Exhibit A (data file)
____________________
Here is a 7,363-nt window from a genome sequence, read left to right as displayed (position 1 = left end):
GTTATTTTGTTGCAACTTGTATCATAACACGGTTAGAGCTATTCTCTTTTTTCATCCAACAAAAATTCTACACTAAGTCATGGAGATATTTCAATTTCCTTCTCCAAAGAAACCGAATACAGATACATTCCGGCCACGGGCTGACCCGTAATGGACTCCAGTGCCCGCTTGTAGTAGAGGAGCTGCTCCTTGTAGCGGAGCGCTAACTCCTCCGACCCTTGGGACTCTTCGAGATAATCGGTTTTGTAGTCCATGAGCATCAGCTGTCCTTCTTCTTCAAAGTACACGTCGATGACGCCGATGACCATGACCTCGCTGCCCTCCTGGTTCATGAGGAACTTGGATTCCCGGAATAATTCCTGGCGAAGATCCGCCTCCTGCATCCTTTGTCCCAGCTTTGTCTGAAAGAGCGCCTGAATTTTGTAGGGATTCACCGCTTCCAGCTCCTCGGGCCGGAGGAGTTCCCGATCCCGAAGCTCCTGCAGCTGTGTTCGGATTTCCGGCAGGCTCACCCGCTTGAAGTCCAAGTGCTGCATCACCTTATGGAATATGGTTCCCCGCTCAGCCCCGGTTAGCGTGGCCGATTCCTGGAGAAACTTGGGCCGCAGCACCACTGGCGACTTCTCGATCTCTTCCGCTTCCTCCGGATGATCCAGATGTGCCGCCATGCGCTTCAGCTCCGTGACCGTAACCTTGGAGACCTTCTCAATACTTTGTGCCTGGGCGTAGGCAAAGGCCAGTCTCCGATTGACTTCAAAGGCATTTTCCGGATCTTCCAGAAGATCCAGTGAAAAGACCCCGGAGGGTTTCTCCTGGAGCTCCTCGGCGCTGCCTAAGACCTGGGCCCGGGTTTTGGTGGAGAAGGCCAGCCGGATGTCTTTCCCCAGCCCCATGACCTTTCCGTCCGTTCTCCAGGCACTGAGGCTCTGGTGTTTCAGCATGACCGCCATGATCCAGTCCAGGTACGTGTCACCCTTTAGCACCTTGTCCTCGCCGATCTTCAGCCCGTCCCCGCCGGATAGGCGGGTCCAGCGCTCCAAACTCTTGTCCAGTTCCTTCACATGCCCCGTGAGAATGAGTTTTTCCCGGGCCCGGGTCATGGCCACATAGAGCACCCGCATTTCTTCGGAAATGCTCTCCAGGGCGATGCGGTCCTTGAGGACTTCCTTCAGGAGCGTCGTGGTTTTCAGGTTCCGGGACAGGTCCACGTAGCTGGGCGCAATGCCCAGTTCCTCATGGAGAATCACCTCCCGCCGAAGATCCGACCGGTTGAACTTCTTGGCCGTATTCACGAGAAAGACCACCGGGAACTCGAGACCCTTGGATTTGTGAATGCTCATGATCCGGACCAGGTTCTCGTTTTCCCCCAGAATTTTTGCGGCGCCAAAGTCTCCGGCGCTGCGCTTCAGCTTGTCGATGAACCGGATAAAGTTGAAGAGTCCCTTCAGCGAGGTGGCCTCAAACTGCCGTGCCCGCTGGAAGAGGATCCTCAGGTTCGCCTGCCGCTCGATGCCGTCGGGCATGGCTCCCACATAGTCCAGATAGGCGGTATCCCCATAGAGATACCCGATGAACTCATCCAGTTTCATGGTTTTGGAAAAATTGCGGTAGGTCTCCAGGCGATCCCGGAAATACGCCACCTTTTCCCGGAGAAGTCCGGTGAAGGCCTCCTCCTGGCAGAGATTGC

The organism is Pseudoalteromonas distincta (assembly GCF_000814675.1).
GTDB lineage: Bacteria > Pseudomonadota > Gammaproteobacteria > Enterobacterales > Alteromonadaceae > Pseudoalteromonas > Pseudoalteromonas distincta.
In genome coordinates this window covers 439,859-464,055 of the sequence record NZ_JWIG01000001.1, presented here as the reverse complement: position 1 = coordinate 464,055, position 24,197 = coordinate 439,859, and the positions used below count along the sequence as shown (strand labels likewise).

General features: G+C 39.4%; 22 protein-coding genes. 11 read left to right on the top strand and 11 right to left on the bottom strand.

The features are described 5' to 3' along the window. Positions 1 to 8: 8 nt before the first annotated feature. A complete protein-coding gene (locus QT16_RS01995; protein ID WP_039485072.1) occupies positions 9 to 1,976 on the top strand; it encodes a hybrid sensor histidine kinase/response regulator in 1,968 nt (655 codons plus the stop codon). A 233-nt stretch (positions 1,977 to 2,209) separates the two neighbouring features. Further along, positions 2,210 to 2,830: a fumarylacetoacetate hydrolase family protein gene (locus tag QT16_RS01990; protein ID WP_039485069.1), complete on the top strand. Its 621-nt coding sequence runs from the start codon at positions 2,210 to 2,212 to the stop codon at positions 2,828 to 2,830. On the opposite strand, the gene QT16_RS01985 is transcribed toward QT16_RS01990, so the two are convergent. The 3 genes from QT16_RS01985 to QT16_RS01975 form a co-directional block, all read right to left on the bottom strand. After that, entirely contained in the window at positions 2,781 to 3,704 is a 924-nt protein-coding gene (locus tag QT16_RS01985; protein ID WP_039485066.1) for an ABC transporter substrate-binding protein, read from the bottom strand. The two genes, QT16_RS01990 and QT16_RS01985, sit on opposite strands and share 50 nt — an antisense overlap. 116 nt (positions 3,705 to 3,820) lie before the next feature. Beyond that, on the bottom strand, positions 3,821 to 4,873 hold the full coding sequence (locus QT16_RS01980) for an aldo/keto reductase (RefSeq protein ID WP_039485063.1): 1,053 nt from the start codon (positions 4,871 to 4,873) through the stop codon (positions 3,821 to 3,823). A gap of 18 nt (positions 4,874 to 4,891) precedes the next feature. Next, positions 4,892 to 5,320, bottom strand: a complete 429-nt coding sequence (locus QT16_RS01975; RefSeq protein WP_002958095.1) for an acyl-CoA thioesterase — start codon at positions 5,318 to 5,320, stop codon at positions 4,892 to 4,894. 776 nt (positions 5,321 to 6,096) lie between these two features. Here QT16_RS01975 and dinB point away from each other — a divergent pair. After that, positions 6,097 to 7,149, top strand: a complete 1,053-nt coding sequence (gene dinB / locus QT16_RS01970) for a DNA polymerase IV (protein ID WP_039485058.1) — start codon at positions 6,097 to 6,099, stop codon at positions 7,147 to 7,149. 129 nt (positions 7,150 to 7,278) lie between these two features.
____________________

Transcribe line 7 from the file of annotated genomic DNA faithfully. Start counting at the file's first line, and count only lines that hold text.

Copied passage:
The features are described 5' to 3' along the window. Positions 1 to 8: 8 nt before the first annotated feature. A complete protein-coding gene (locus QT16_RS01995; protein ID WP_039485072.1) occupies positions 9 to 1,976 on the top strand; it encodes a hybrid sensor histidine kinase/response regulator in 1,968 nt (655 codons plus the stop codon). A 233-nt stretch (positions 1,977 to 2,209) separates the two neighbouring features. Further along, positions 2,210 to 2,830: a fumarylacetoacetate hydrolase family protein gene (locus tag QT16_RS01990; protein ID WP_039485069.1), complete on the top strand. Its 621-nt coding sequence runs from the start codon at positions 2,210 to 2,212 to the stop codon at positions 2,828 to 2,830. On the opposite strand, the gene QT16_RS01985 is transcribed toward QT16_RS01990, so the two are convergent. The 3 genes from QT16_RS01985 to QT16_RS01975 form a co-directional block, all read right to left on the bottom strand. After that, entirely contained in the window at positions 2,781 to 3,704 is a 924-nt protein-coding gene (locus tag QT16_RS01985; protein ID WP_039485066.1) for an ABC transporter substrate-binding protein, read from the bottom strand. The two genes, QT16_RS01990 and QT16_RS01985, sit on opposite strands and share 50 nt — an antisense overlap. 116 nt (positions 3,705 to 3,820) lie before the next feature. Beyond that, on the bottom strand, positions 3,821 to 4,873 hold the full coding sequence (locus QT16_RS01980) for an aldo/keto reductase (RefSeq protein ID WP_039485063.1): 1,053 nt from the start codon (positions 4,871 to 4,873) through the stop codon (positions 3,821 to 3,823). A gap of 18 nt (positions 4,874 to 4,891) precedes the next feature. Next, positions 4,892 to 5,320, bottom strand: a complete 429-nt coding sequence (locus QT16_RS01975; RefSeq protein WP_002958095.1) for an acyl-CoA thioesterase — start codon at positions 5,318 to 5,320, stop codon at positions 4,892 to 4,894. 776 nt (positions 5,321 to 6,096) lie between these two features. Here QT16_RS01975 and dinB point away from each other — a divergent pair. After that, positions 6,097 to 7,149, top strand: a complete 1,053-nt coding sequence (gene dinB / locus QT16_RS01970) for a DNA polymerase IV (protein ID WP_039485058.1) — start codon at positions 6,097 to 6,099, stop codon at positions 7,147 to 7,149. 129 nt (positions 7,150 to 7,278) lie between these two features.